I went back and forth about whether to install regular drawer slides that attach to the sides, or a center mount system that goes on the bottom. These center mount drawer slides work best because it makes removing the drawer from the track super simple. I didn’t want trash to get caught under the drawer and not be able to get it out easily. With this system, I just pull the drawer out all the way, then lift it up and out of the track!
Start by installing the bracket in the back of the cabinet. It should be centered in the middle of the cabinet opening. The long rail rests inside the back bracket.
Now you need to attach the front of the rail to the front of cabinet. I had a bunch of 1 x 2 scraps from my floating shelves project, so I cut a piece the exact width of the cabinet opening and attached it with screws. Now I had something to rest the end of the rail on, and it allows the side guide wheels to turn properly.
Finally, attach the small wheel to the center of the back of the trash can cabinet drawer. This will sit inside the rail.
Then test to see if it all works! I needed to adjust the side wheels slightly so that the edges of the drawer slid smoothly against the guiding wheels, but I just unscrewed them slightly and nudged them over. The front of the drawer should end up flush with the outside edge of the trash can cabinet opening.
Step 6 – Attach the cabinet door to the drawer
Measure the distance from the bottom of an adjacent cabinet door to the bottom of the interior cabinet. Then measure the height from the bottom of the cabinet to the top of your drawer slide, plus another 1/8″ for clearance. That number is how high on the cabinet door you need to attach your drawer.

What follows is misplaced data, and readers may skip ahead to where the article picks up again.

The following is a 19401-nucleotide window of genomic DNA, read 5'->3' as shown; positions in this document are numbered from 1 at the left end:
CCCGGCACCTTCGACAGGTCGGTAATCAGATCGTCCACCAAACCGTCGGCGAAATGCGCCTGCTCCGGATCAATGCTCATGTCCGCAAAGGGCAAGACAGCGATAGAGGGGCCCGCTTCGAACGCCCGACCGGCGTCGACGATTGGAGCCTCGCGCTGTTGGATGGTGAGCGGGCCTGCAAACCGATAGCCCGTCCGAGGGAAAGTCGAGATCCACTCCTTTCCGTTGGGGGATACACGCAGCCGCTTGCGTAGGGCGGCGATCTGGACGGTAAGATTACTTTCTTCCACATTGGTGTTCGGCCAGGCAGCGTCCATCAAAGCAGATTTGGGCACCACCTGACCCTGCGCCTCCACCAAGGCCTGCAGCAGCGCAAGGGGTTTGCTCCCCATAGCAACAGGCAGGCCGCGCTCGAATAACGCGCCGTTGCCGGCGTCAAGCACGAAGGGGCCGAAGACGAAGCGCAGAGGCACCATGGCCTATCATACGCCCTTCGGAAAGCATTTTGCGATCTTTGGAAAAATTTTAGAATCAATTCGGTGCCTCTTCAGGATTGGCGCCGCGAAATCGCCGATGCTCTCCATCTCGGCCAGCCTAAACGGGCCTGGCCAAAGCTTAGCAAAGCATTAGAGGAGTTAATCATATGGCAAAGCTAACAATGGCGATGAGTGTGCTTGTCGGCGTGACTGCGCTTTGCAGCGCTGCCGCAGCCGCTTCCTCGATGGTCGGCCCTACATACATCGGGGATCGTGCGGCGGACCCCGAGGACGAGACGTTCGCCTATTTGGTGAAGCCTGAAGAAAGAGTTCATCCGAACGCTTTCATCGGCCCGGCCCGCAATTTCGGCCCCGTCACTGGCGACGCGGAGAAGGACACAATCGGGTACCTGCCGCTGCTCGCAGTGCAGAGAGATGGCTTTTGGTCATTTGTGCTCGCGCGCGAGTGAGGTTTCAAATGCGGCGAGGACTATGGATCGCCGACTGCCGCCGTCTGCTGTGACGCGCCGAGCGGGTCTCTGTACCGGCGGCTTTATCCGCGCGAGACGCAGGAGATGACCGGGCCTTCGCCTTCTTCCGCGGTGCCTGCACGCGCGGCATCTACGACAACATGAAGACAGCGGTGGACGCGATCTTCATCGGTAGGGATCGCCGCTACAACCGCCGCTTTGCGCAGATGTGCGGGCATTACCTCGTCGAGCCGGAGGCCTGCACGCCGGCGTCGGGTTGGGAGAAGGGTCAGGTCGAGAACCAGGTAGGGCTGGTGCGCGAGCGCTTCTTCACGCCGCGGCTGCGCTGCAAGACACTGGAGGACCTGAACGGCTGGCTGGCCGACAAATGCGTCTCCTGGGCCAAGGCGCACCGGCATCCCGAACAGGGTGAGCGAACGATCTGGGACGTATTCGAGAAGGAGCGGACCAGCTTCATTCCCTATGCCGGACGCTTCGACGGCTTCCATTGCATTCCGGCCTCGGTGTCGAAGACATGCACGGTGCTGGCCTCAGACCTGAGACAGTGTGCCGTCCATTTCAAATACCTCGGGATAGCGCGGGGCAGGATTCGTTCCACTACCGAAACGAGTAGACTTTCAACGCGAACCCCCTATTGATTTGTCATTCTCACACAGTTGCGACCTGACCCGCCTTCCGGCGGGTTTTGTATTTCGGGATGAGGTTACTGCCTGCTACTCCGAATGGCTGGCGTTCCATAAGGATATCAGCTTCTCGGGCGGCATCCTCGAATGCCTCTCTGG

I marked a line on the back of the door, then placed the drawer bottom edge on that line. Make sure it’s centered on the door, then clamp it into place.
It’s important to check the length of the screws you will be using to attach the drawer. The last thing you want is to have a screw poking out the front of the cabinet door! Attach the drawer to the door in each corner, then remove the clamps and do the same at the top.
Now just insert the drawer wheel into the slot on the rail and slide the trash can cabinet drawer into place. I cut some grippy drawer liner to fit inside to prevent the trash can from moving around when the drawer gets slammed. Speaking of trash cans, this one from Target fits perfectly!
I saved so much money by making my own pull out trash can cabinet drawer rather than shelling out for an expensive pre-made system! I’ll be building the same trash and recycling pull outs when we remodel the kitchen too.
If you would like to keep up to date with my latest posts about woodworking, home decor and more, you can follow me on Facebook, Pinterest, or Instagram. You can also sign up for my email list below and get access to my woodworking plans library!
Want more DIY projects?
Subscribe to get project ideas, home improvement tips, woodworking plans and more delivered straight to your inbox!